I have 5 more days to go before I start work (I’ll be sharing my experience in another post) and with a lot of things to share, I am using whatever free time I have left to write.

April 17, 2016 is our flight date, we’re flying with Philippine Airlines bound for Toronto with a technical stopover in Vancouver. We stayed in a hotel near the airport for easy and hassle free ride to the airport. But yeah, hassle happens.

Our flight tickets indicate that our departure port is at the Main Terminal and all along we assumed that it is NAIA Terminal 1. After saying our goodbyes to our family, we rode an Uber to the “Main Terminal” 4.5 hours before the flight. Since we have a lot of time, we tried to relax and enjoy our last few hours in Manila.

We are about to enter Terminal 1 when the guard who asked for our tickets told us that we are at the wrong terminal and that we are supposed to be in Terminal 2. After I did some verifications (through the information section and of course the internet), we are indeed leaving through Terminal 2 (PAL’s Main Terminal). With 3 hours to go, we arrived at Terminal 2.

Unfortunately, there were many passengers at that time and we have to queue for 30 minutes just to enter the terminal. Here you’ll see people bribing airport employees just so they can enter the terminal instantly. This is one of the reasons why you’ll want to leave the Philippines.

We are supposed to do a web check-in  and since PAL’s online applications are so reliable, we were not able do a web check-in and have to do it the old fashion way. After another 45 minutes, we were able to secure our boarding passes. Note that you need to pay travel taxes for all the people who will be travelling with you. You can look up the rates here. We paid a total of PHP 4250 for two adults and one minor.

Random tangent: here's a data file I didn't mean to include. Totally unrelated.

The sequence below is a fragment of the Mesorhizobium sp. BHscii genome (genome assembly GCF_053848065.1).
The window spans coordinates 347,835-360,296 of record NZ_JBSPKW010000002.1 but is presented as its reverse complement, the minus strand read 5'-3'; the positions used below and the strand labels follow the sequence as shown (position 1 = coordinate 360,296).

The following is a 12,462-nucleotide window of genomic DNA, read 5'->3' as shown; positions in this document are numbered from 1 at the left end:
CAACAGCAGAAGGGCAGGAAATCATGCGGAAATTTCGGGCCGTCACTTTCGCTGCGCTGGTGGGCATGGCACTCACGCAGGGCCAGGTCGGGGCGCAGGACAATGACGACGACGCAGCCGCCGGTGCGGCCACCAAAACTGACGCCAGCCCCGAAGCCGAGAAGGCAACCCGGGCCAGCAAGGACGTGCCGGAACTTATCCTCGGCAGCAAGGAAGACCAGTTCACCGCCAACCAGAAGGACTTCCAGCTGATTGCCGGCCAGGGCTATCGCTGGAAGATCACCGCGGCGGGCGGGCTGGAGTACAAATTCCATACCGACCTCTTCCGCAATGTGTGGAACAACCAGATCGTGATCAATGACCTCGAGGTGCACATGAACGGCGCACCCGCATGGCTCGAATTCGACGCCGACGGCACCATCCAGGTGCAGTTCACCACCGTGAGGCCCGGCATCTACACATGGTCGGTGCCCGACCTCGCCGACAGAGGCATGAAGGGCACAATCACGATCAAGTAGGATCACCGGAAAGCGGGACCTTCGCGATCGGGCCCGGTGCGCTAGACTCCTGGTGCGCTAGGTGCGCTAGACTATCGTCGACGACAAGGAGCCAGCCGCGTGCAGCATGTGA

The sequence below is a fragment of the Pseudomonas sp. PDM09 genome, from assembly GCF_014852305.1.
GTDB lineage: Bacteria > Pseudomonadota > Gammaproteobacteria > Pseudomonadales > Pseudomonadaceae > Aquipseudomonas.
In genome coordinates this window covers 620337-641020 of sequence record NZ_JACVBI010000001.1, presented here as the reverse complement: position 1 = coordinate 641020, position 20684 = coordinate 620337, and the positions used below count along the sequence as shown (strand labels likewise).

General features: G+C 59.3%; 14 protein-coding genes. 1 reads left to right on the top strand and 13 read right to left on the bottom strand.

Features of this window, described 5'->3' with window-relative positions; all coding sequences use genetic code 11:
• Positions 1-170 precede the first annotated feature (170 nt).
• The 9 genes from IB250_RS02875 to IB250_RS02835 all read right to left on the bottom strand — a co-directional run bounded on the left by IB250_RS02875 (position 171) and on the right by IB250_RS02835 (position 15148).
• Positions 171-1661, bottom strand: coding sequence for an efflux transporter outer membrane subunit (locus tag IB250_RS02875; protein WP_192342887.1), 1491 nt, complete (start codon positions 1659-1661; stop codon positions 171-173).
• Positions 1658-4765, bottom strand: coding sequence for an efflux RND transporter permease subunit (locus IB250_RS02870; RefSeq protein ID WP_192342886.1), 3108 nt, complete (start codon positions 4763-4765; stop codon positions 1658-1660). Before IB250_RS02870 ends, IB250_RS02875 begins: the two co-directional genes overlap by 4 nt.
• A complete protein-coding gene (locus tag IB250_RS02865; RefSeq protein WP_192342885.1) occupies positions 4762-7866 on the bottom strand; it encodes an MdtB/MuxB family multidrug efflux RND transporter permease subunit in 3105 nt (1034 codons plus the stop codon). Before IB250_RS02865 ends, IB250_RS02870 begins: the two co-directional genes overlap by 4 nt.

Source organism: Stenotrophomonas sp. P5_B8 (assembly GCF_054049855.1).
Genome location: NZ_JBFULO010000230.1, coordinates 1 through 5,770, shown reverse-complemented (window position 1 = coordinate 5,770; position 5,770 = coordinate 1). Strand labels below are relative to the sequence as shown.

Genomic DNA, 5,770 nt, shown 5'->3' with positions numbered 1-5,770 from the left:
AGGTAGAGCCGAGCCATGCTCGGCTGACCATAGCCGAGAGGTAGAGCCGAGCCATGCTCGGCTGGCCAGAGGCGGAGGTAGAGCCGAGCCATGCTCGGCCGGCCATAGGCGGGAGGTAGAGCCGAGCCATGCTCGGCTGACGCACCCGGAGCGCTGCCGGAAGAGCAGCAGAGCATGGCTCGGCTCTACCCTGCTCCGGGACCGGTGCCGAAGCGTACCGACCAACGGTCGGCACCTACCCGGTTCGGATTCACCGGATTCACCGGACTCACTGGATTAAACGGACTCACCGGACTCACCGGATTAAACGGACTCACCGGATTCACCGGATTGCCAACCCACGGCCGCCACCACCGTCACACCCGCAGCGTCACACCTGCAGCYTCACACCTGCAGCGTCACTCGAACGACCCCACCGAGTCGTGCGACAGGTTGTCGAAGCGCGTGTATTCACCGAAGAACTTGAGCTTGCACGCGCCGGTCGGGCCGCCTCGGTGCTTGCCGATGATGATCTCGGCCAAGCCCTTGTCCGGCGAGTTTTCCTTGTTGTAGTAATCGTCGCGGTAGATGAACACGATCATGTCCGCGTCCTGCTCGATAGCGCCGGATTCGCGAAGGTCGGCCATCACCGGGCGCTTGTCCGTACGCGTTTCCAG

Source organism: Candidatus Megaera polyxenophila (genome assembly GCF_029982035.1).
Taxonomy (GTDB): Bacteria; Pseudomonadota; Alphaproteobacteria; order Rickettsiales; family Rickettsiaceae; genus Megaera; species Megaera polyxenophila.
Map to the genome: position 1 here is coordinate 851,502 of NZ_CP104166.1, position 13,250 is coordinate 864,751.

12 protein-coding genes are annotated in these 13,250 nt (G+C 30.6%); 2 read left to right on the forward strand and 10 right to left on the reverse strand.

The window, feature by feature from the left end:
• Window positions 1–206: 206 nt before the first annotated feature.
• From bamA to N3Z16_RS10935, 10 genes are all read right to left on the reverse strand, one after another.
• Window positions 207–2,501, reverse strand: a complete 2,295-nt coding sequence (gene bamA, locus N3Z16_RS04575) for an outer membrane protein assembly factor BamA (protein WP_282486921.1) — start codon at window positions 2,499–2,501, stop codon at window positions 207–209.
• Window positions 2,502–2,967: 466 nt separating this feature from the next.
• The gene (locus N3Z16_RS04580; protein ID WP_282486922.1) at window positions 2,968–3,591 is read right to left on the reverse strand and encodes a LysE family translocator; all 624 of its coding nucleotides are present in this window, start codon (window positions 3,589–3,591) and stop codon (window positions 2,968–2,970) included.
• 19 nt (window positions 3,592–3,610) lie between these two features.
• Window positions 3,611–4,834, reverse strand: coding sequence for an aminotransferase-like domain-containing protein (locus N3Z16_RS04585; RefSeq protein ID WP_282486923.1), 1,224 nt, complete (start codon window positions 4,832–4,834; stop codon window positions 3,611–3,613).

After securing our boarding passes, we went to the immigration officer. Here, they will ask for your passports. You have to tell them that you will be migrating. They will then validate your PDOS sticker, your visa, as well as your passport details. It usually takes around 5 minutes if there’s no problem. After an agonising 3.5 hours we arrived at our gate. We boarded at round 3PM and due to some circumstances, we flew at around 430PM (1.5 hours delayed).

The seats that were provided to us were very comfortable with excellent leg room. We were transferred to a better Choice Seat. This is our first long haul flight and it was a good experience (at least the inflight experience with PAL is good). We arrived in Vancouver after 12 hours. Some passengers alighted here while Toronto-bound passengers stayed on the plane. After an hour, the plane continued its flight to Toronto for another 4.5 hours. We arrived at around 9PM Toronto time, 25 minutes earlier than the estimated arrival.

Be sure to fill-out the arrival card (one per family, be sure to declare monetary instruments that are more than CAD 10,000) provided by the flight attendants that will be presented to the Canadian immigration officer. After presenting your passports to the immigration officer, they will ask you to queue to another room where they process new residents. Here, you will present your Certificate of Permanent Residency (COPR), passports and other documents for after around 45 minutes. Then, they will welcome you to Canada and will tell you that your PR Card will be sent to your indicated address in 4-6 weeks. They will also give you an instruction sheet on how to update your address if ever you will be changing your address.

You will now collect your luggages and will proceed to customs. Here you will declare monetary instruments exceeding CAD 10,000 and if the customs officer deemed necessary, a detailed list of all belonging accompanying you and those that are to follow. The officer only asked for the E677 – CROSS-BORDER CURRENCY OR MONETARY INSTRUMENTS REPORT form and after that, we were able to exit the airport. We were welcomed by my cousin and a brother in The Feast.

It has been a week and three days since we’ve arrived and we are still adjusting to the time difference and of course, the cold weather. This post ends this section. I’ll be starting a new section soon where I will share all our experiences here as new permanent residents. Until next post.